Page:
The run at the original Sun Studios was pretty short lived. Because of its limited size and capabilities, Sam moved to a more modern studio a few blocks away (it's still operating, and I got off the tourist track to get you a picture of it). It's output is not too shabby, either. Yes, it did record Wooly Bully by Sam the Sham and the Pharoahs, to which I always do a great fat man dance, but it also made recordings by the Yardbirds, the Cramps, Alex Chilton and Phil Collins.
But back to Sun. Once Sam moved, the building fell derelict for a long time, but amazingly, the studio remained in tact for decades. Finally, some band called U2 decided that they would like to record there for their Rattle and Hum album. The studio was basically still there, albeit in a state of disrepair. U2 laid down 3 tracks at Sun using original equipment. That ultimately lead to the restoration of the place, and voila, it is now a great rock tourist attraction with almost all of it the original stuff used in the 50s. And it has also been reborn as a recording studio with a lot of famous musicians wanting to feel the aura of the place and record some tunes there.
The tour of Sun was one of my favorite things on this trip. You get to stand in the small studio and take it all in. There is the mic used by Elvis to record, and they let you grad it and ham it up to get some photos. U2 left a drum set from the Rattle and Hum sessions, and you can sit behind it for more posing. And there are guitars and other memorabilia scattered around the room that you can check out. I don't know if you can see the baffling on the walls or the zig-zag ceiling, but I hope so. Oh, and our tour guide was awesome - fun, spunky, witty and great with two little girls who became the stars of our tour. It was terrific fun, and a fantastic start to our exploration of Memphis. Check out some of the photos below - cool, right?
That last shot has a portion of the famous Million Dollar Quartet photo, which memorialized a spontaneous jam session at Sun featuring Elvis, Jerry Lee, Carl Perkins and Mr. Cash. Sam surreptitiously recorded the whole thing - hoo boy!
The Sun Studio tour also includes some other cool rock stuff, like Elvis's cowhide guitar case.
I could go on and on, but you're probably saying "uncle" about right now. I will leave you one more great picture of the guitar sign on the outside of Sun. I've been reading a great book about Leo Fender and Les Paul called The Birth of Loud, which is about electric guitars, amplification and their critical role in the development of rock. I'll talk about it a lot more in another post.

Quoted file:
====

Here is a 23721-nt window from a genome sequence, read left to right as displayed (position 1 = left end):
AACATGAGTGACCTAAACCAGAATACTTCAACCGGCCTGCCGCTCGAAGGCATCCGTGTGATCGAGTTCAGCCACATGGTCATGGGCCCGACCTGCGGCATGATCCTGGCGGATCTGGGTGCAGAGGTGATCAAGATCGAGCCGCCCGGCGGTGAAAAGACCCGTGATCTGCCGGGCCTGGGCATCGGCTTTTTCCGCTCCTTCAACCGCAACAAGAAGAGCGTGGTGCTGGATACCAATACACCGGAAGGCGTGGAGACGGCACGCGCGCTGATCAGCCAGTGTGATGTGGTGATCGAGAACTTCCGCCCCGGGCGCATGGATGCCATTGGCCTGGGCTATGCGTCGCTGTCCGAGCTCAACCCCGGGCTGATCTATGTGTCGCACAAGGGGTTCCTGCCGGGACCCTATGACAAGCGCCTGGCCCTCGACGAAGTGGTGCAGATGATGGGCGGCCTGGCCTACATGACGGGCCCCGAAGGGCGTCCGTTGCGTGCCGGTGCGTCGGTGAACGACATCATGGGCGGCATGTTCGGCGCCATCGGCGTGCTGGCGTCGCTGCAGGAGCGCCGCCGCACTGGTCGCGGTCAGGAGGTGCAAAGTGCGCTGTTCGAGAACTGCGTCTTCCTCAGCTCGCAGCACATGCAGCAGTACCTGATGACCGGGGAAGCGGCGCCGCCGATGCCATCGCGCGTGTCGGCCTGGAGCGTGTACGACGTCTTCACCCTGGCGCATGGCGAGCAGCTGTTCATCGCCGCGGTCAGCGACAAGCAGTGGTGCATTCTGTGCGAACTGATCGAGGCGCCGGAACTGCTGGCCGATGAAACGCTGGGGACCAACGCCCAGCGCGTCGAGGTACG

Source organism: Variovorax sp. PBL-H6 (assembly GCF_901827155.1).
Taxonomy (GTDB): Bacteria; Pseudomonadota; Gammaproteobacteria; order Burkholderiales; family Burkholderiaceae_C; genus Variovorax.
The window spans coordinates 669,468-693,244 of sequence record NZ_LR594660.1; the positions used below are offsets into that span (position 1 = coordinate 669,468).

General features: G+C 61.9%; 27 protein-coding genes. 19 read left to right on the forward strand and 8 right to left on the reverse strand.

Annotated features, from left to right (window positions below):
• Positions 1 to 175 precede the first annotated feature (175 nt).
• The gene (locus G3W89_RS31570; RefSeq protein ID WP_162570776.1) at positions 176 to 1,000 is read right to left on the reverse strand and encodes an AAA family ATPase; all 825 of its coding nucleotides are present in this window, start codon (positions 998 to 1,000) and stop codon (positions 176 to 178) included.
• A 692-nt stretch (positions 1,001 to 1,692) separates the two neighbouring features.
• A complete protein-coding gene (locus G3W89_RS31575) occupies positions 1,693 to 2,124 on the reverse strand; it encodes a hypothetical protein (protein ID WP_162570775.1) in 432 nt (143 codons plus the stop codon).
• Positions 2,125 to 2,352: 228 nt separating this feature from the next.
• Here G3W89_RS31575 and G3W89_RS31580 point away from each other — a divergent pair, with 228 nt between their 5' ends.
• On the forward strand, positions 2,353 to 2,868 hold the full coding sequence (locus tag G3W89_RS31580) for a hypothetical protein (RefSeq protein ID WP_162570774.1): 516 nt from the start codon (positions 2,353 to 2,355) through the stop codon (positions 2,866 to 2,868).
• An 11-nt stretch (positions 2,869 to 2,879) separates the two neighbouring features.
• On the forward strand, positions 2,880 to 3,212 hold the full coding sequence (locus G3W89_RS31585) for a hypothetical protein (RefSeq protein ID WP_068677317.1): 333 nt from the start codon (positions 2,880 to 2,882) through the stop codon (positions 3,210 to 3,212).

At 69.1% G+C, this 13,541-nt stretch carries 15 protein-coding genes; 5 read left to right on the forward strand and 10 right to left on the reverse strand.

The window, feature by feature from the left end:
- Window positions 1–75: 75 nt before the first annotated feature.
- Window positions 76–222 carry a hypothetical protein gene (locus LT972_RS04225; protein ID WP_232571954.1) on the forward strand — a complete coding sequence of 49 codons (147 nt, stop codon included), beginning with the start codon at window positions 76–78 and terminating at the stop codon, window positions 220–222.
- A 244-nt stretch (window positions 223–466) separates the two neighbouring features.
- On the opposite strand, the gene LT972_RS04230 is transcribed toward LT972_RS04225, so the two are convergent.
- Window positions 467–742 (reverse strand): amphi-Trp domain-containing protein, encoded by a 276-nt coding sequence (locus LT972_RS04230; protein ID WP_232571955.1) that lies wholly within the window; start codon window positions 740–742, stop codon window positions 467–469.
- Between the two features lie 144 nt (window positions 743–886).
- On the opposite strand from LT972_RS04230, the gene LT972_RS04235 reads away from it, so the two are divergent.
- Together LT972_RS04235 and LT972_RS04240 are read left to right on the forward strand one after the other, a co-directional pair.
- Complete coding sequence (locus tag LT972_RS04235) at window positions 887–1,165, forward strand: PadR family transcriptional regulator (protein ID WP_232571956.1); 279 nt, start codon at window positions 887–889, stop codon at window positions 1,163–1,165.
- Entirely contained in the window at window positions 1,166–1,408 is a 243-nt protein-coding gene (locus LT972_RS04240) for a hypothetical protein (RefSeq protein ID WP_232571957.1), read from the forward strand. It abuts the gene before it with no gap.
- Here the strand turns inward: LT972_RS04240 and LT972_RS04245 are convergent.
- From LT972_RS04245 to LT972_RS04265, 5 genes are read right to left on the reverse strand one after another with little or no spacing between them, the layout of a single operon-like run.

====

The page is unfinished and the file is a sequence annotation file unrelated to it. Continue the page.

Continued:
Anyway, I saw some examples of Fender's and Paul's influence all over Memphis. But there is a lesser known guitar manufacturer founded by Paul Bigsby. If you look carefully at the Gibson guitar hanging outside of Sun, you'll see that the bridge on it says "Bigsby." Yeah, we'll discuss all of this at a later time, but I'm laying some enticing groundwork to keep you interested. By the way, isn't that guitar sign super cool? Look at the "strings" coming out of the tuning pegs at the top, and the whammy bar on the bridge. Good detail on the fretwork, too. Well done!
Did that get you interested? Sun is only two rooms, but Elvis's Graceland is still out there in the Memphis environs. And did you know that you can visit Jerry Lee Lewis's ranch, too? Oh yes you can. There is more, much more, to do in Memphis that talks, walks and breathes music. It is a pretty cool place if you have the least bit of interest in rock.
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My name is Bill, and I live in the greater Philadelphia area. I love music, and I have a lot of opinions. This site is primarily focused on music, but sometimes I get off track. I hope you enjoy.